“However, we are worried over the move to extend the duty to cover several other basic items. For instance, the Nigerian Customs Service (NCS) excise duty list on its website is inclusive of many basic and essential products such as soap and detergents, toilet papers, cleansing or facial tissues and Spaghetti/Noodles. These are products consumed largely by ordinary Nigerians,” the report said.

The report cautioned that any imposition of excise duty on these products would further aggravate poverty situation in the country and undermine the welfare of the citizens, just as it will precipitate drops in the demands of these products, and consequently, will result to the increase on the unsold inventory.

Currently, the poverty incidence in the country is well over 60 per cent, and according to LCCI, food inflation is still a great concern as reported by the National Bureau of Statistics –13.16 per cent in August 2018 as against the core inflation of 10.02 per cent and headline inflation of 11.23 per cent.

The most vulnerable sector of the Nigerian economy is the manufacturing industry subsector, which is already grappling with high operating cost, high energy cost, weak purchasing power of consumers, unfriendly tax environment, high regulatory compliance cost and influx of smuggled products and high cost of logistics.

Against the backdrop of the debilitating situation of the manufacturing business in the country , LCCI said , “ if the government cannot give tax incentives to manufacturing firms, it should not impose additional tax burden on them given the challenging operating environment for production in the economy,” adding that “It is even worse when such burden is on necessities consumed largely by the ordinary people.”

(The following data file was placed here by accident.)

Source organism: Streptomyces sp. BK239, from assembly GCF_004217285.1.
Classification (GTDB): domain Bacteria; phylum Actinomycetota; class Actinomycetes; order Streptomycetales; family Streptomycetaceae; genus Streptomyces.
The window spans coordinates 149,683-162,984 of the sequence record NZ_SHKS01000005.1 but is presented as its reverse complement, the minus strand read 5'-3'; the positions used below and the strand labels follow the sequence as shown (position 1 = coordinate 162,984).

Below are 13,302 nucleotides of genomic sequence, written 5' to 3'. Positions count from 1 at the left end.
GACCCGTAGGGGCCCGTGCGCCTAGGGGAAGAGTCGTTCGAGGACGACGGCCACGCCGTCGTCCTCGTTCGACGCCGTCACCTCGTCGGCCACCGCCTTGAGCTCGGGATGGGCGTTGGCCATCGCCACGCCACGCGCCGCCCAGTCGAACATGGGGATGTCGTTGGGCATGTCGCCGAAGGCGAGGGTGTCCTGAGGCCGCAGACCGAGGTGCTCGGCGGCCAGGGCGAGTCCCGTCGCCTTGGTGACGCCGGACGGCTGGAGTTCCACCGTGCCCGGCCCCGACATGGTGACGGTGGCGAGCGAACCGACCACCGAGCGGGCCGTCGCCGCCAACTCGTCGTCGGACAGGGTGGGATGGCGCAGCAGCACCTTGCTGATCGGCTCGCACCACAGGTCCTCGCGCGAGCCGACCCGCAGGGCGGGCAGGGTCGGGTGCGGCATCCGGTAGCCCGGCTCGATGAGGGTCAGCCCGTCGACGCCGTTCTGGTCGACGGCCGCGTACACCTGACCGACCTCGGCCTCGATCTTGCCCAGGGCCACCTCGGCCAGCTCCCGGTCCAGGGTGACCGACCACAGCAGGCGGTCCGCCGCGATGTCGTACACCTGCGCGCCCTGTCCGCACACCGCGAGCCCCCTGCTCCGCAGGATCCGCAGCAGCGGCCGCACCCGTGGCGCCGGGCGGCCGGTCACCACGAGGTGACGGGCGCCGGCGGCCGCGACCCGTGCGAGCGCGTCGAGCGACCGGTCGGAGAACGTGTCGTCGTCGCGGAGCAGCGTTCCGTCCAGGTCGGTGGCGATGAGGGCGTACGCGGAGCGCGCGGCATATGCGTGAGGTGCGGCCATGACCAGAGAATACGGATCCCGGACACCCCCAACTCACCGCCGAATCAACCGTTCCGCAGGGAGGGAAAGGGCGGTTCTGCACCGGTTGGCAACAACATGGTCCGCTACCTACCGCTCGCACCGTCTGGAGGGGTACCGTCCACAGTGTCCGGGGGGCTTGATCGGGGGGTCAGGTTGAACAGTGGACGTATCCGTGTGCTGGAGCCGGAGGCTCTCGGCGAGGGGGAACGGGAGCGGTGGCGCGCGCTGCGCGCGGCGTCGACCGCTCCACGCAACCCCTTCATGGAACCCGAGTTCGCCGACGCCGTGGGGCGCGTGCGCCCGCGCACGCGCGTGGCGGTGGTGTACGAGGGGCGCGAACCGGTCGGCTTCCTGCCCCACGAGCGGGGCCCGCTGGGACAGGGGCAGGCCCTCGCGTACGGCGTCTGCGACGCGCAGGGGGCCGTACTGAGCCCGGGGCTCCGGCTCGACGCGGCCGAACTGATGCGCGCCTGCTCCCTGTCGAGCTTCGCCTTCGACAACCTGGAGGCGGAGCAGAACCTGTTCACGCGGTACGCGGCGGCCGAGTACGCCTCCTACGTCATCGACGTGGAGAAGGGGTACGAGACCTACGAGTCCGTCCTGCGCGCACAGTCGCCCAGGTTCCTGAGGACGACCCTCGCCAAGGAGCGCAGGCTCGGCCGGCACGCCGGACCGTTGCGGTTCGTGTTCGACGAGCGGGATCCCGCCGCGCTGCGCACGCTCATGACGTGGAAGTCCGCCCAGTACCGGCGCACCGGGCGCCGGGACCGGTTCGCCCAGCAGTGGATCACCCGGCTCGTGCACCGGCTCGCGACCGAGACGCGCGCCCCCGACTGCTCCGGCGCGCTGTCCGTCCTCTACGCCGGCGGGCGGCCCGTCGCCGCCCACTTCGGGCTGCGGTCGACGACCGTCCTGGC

“We, therefore, request an urgent rethink of the proposition to increase or impose excise tax duty on the production of basic needs in the economy,” the chamber said.

On exports to other ECOWAS countries, LCCI noted that with concern of the growing complaints by exporters of difficulties of exporting goods from Nigeria to other West African countries due to poor administration of ECOWAS Trade Liberalisation Scheme (ETLS).

It urged the government to move the administration of ETLS from the Ministry of External Affairs to Ministry of Trade and Investment as this will potentially help to improve the administration of the scheme in order to serve exporters better.

The Lagos chamber also asked the Federal Government to urgently address the challenges of ports access roads on the country.

While acknowledging that the ongoing repair of Apapa roads by some private companies’ collaboration with the Nigerian Ports Authority (NPA), it noted, however, that perennial challenge of trucks traffic on the ports access road would remain until the Tin Can road is fixed with adequate packs with trucks-cull up system is implemented.

It also drew attention to the political instability in the country and the implications for economic growth and development.
“There is a strong nexus between political instability and economic progress,” the report said, adding that “an unstable political environment naturally escalates the risk of investment, creates anxiety and undermines confidence of investors.”

LCCI urged political actors to demonstrate restraint and refrain from activities that could undermine the stability of the polity and created avoidable social tension.